The Trouble With Our Tilapia

Two summers ago my husband built an aquaponics system in order to grow fruits, vegetables and herbs. He was inspired by several medium-to-small scale operations that we saw while on vacation in South Africa and decided to give it a try at home. In that time, he’s grown peppers, spring onions, lettuce, mint, basil, thyme, rosemary, green beans (those were not so successful), broccoli (not enough light, so they flowered, but died) and squash.

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An aquaponics system is a quirky little thing. It’s a self-contained ecosystem made of up PVC pipe, hoses, sawn off barrels, water and lots and lots of living organisms. Unlike hydroponics, aquaponics incorporates the use of an animal to create balance in the life cycle of the plant. These animals create waste, which contains ammonia, which feeds the plants. We decided to go with fish… about 12 gold fish initially and then two tilapia, one of which died within days. The last of the goldfish perished two weeks ago after a cold snap, and now only the more hearty of the tilapia remains. And my word, is he/she/it hearty! This is a 2-3 lbs fish we’re talking about here.

This is where the trouble begins.

As I revealed to you earlier this week, we will be leaving the country in a few months. That means we have to begin the process of storing, moving and discarding things. A tilapia is not a “thing”. At least not in my books.  It has been our guest for well over a year, faithfully providing animal waste for the plants we graze on whenever we have a mind to! Now we find ourselves in a quandary about what to do with it. Well, Marshall not so much. His solution is simple: If we won’t eat it, give it to someone who will.

“I don’t know how to approach one of my friends to ask them if they’d like a LIVE tilapia for dinner,” I said.

“Then we can ask Mrs. P if she would like it,” he shrugged. “She’ll probably jump at the chance to eat some fresh fish.”

You remember Mrs. P? She’s our Jamaican neighbor whose house I had to break into a few weeks ago. Anyway, it turns out she is not that sort of Jamaican. She admitted she has no idea how to clean or cut up a fish. Just as I am (apparently) no longer that sort of African. Although I am quite adept at how to skin and scale meat, I find myself reluctant to do so. In fact, I refuse.

While I have been putting myself through all these contortions about what to do with this fish that I can’t release into a river (it’s not native to Georgia), nor bring myself to turn into Friday dinner and that I hesitate to give away because I can’t figure out how to ask the Average City Dwelling American such a question, I suddenly found myself wondering about what my father would say. I could almost hear him, as though he were standing in front of me:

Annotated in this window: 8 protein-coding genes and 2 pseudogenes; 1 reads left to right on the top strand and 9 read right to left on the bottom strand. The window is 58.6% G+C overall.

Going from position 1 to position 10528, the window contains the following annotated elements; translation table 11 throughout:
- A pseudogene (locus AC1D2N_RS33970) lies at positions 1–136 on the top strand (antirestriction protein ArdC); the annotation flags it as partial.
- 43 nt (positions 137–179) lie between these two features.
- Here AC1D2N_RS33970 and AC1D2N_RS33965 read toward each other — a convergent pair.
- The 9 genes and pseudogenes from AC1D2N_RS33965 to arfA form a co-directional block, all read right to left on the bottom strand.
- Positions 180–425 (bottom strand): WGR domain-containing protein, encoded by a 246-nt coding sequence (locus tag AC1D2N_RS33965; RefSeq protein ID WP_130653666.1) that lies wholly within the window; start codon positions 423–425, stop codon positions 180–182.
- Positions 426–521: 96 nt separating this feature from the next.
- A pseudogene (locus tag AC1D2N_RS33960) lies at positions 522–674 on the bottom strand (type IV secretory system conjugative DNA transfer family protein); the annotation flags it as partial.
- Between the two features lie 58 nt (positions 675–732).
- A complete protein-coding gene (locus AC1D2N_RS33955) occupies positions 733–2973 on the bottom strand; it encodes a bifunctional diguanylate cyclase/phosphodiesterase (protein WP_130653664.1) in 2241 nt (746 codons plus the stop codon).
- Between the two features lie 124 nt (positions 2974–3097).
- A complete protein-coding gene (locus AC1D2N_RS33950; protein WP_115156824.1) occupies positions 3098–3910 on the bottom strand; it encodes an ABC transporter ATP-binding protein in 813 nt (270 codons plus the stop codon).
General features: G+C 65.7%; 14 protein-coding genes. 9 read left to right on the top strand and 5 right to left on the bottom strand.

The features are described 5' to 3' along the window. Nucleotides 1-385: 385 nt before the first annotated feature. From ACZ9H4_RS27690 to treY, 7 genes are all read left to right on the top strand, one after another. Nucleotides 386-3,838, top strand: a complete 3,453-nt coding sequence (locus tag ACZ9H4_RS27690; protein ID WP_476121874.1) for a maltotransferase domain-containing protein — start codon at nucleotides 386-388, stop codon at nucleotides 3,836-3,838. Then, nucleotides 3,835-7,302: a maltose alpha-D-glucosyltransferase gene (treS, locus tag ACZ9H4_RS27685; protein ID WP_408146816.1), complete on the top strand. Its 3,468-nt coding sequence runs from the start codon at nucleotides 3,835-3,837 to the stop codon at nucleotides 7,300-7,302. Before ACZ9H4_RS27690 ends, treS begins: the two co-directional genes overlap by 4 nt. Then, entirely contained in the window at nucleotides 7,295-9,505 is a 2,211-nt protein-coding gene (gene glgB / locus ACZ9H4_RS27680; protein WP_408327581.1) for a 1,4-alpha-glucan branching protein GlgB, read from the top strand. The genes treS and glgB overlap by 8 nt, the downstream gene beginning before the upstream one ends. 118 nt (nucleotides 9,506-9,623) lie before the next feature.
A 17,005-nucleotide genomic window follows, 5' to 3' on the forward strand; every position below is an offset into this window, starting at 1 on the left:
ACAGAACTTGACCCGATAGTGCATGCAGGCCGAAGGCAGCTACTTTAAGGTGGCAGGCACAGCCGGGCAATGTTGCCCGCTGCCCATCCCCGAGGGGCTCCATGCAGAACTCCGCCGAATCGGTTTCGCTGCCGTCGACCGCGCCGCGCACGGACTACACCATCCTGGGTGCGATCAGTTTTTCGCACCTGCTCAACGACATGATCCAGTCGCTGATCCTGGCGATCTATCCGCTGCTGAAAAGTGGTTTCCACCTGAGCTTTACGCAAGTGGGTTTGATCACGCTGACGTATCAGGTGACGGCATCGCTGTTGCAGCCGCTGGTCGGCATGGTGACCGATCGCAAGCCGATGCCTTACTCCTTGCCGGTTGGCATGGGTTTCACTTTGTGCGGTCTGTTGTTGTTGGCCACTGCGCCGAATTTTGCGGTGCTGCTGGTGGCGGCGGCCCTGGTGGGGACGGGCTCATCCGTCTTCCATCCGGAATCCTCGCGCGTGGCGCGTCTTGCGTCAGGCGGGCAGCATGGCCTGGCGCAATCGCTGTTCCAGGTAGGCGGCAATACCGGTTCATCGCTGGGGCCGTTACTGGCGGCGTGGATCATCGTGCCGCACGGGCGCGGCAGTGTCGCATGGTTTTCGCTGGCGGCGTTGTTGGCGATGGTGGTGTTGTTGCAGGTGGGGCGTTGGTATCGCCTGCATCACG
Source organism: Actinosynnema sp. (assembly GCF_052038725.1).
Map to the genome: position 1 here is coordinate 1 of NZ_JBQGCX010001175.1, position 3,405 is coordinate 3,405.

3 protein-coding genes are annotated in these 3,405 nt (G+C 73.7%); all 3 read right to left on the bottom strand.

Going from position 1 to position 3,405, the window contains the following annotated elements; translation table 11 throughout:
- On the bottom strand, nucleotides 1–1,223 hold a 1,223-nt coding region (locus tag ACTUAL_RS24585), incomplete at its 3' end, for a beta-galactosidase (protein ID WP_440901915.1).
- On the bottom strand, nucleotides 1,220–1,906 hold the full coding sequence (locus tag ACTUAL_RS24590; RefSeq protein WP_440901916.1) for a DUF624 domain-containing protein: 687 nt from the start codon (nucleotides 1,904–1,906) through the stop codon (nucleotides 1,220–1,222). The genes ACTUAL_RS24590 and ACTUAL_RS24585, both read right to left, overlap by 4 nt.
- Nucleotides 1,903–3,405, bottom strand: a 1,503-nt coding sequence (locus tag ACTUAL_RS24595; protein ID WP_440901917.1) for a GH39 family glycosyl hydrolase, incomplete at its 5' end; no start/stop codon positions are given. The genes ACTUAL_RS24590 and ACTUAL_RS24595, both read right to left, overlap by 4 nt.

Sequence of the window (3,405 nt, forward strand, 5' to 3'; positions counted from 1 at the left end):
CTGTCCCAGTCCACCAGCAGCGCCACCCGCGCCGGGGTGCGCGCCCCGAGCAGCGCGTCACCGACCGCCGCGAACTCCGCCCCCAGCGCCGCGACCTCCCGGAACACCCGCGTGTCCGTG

“Ah. But what is your problem? This is meat!”

“But, Daddddyyyyy!”

“Oh gerrout. Let me even cook it for you.”

Was I right in my supposition? Rather than speculate, I decided to tell my father about my dilemma to see what he’d proffer as a solution. I messaged him early this morning about what I’d been wrestling with all night. This is how our exchange went:

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You are laughing. Stop laughing!

The funny thing is, I know that his glibly offered solution to eat the fish isn’t an “African” thing. It’s a practical thing; Because I’m 95% certain that if I were to contact MX5 (who hails from a small town in North Carolina) with the same quagmire, she wouldn’t hesitate with advice about what to do with said fish.

“Girl, you brang that thang over here and I’ll have the grease HOT n’ ready by the time you arrive! That’s meat!”

Oh dear.

The entire dilemma has helped me realize how detached I’ve personally become from my food source(s). For all my talk about “survival skills” and a desire to “live off the grid”, I know that if it came down to it, I could not bring myself to eat this fish. Ever. The food supply chain I have adapted to – where I meander down brightly lit aisle with my shopping cart and gleefully taste samples of carefully prepared tidbits of cheese and chicken – won’t let that sit well with my spirit. I mean, if the tilapia were headless and grilled on my plate, I’d attack it with gusto…but to go to my back porch, capture him/her, gut it and THEN eat it? Nah.

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I have not yet decided to do with our guest/pet/potential main course, but I know a choice will have to be made soon. What would you do? Better yet, what would your grand daddy do? Grand daddy would have it ready by supper, wouldn’t he? Mmmhmmm….

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6 thoughts on “The Trouble With Our Tilapia

  1. Patricia Aviella

    Please eat it! I would gladly eat it and hold a funeral for it at the same time. Lol
    On a more serious note , I understand your situation. We have a goat some years ago called lady P(mum named the goat Portia). It was a nice goat actually, and mum fed it oats and peanuts and even if we had to give lady P cassava or plantain peels, it had to be soaked in brine.
    Lady P went out one day and got knocked down by a car, she wasn’t fully dead and dad had the houseboy kill the goat and mum had to prepare groundnut soup with it. I couldn’t eat the soup because there was no way I could eat our pet goat and since then I haven’t enjoyed goat meat. It always feels like I’m eating lady P and I can’t eat our pet, till date !

    1. Malaka Post author

      Whoooaaa…😱😱😱 That sounds AWFUL!

      I saw a goat slaughtered once and that did it for me. You know how they burn the skin off? *shudder* RIP Ms P!

  2. Yirenkyiwa

    I’d grill and have it with banku and pepper 😋.
    Side note, my uncle used to kill his pet cats and make stew with the meat. That I wasn’t ok with but this is fish. Tilapia. Grill it!

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